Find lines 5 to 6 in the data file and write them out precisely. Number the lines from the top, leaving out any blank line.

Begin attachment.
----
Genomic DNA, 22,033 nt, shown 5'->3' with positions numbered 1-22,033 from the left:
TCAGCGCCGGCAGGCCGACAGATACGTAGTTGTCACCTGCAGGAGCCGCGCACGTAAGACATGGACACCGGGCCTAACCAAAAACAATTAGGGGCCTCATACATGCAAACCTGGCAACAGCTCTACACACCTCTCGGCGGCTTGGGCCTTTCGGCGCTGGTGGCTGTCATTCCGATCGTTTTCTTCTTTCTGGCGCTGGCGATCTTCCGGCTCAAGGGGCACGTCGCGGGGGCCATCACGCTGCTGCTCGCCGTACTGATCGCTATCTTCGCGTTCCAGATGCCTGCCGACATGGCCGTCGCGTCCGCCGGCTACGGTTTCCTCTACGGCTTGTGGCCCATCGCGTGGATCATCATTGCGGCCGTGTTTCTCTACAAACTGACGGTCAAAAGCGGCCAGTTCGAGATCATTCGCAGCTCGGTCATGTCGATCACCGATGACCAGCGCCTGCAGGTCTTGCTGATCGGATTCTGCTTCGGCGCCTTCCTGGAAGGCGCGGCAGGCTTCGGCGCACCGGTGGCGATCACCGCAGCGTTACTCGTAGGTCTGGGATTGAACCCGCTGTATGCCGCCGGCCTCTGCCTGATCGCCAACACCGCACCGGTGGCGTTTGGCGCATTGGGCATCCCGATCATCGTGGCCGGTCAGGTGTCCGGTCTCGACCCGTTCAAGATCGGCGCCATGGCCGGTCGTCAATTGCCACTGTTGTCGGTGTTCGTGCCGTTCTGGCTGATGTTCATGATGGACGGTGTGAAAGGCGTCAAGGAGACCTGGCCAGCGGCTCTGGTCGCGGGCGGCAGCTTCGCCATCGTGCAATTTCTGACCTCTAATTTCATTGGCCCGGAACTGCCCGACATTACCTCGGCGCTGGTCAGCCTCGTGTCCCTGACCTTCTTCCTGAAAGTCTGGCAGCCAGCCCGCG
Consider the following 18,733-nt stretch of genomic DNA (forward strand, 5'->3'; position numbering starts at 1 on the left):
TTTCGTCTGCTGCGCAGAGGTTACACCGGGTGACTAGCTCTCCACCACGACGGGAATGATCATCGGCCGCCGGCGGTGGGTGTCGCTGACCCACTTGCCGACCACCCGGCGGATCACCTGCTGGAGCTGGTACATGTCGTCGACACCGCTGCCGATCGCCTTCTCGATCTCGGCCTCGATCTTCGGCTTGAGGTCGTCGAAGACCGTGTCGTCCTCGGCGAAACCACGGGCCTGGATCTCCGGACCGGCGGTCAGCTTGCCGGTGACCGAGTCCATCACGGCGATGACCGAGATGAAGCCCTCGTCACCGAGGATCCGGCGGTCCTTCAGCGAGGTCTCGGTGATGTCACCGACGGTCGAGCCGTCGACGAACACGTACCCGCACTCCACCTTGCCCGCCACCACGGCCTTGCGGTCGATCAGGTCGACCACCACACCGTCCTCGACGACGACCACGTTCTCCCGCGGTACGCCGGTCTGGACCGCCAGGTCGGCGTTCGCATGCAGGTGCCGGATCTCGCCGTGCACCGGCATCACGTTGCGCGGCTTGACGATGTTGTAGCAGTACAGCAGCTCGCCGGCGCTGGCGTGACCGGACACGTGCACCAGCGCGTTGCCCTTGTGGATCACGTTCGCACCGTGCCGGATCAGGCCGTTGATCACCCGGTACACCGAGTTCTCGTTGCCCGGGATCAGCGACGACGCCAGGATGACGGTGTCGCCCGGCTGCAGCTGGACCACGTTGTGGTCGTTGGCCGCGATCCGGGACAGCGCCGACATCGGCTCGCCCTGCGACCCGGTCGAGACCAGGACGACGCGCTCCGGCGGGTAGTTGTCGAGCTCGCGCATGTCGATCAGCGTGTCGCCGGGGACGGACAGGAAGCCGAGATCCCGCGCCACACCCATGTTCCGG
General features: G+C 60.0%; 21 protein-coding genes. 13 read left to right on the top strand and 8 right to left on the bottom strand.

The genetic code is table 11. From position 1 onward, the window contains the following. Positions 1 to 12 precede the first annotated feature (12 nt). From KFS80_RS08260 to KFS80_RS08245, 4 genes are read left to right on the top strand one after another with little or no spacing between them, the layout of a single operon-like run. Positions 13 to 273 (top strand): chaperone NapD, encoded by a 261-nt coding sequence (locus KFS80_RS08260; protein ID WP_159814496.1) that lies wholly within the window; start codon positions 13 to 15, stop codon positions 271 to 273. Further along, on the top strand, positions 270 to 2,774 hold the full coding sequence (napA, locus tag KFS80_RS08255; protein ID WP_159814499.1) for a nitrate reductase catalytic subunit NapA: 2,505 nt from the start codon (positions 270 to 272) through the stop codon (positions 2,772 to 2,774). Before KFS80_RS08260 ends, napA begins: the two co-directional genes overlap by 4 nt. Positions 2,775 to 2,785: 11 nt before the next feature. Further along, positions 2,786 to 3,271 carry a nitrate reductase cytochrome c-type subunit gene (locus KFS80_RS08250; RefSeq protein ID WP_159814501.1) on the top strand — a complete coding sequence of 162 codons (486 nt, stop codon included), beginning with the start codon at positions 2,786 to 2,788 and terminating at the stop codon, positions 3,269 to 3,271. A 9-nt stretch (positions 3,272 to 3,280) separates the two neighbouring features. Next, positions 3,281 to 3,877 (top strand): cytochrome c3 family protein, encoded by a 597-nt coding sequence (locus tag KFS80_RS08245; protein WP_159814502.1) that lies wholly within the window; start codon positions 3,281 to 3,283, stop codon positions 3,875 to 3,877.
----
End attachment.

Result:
General features: G+C 60.0%; 21 protein-coding genes. 13 read left to right on the top strand and 8 right to left on the bottom strand.

The genetic code is table 11. From position 1 onward, the window contains the following. Positions 1 to 12 precede the first annotated feature (12 nt). From KFS80_RS08260 to KFS80_RS08245, 4 genes are read left to right on the top strand one after another with little or no spacing between them, the layout of a single operon-like run. Positions 13 to 273 (top strand): chaperone NapD, encoded by a 261-nt coding sequence (locus KFS80_RS08260; protein ID WP_159814496.1) that lies wholly within the window; start codon positions 13 to 15, stop codon positions 271 to 273. Further along, on the top strand, positions 270 to 2,774 hold the full coding sequence (napA, locus tag KFS80_RS08255; protein ID WP_159814499.1) for a nitrate reductase catalytic subunit NapA: 2,505 nt from the start codon (positions 270 to 272) through the stop codon (positions 2,772 to 2,774). Before KFS80_RS08260 ends, napA begins: the two co-directional genes overlap by 4 nt. Positions 2,775 to 2,785: 11 nt before the next feature. Further along, positions 2,786 to 3,271 carry a nitrate reductase cytochrome c-type subunit gene (locus KFS80_RS08250; RefSeq protein ID WP_159814501.1) on the top strand — a complete coding sequence of 162 codons (486 nt, stop codon included), beginning with the start codon at positions 2,786 to 2,788 and terminating at the stop codon, positions 3,269 to 3,271. A 9-nt stretch (positions 3,272 to 3,280) separates the two neighbouring features. Next, positions 3,281 to 3,877 (top strand): cytochrome c3 family protein, encoded by a 597-nt coding sequence (locus tag KFS80_RS08245; protein WP_159814502.1) that lies wholly within the window; start codon positions 3,281 to 3,283, stop codon positions 3,875 to 3,877.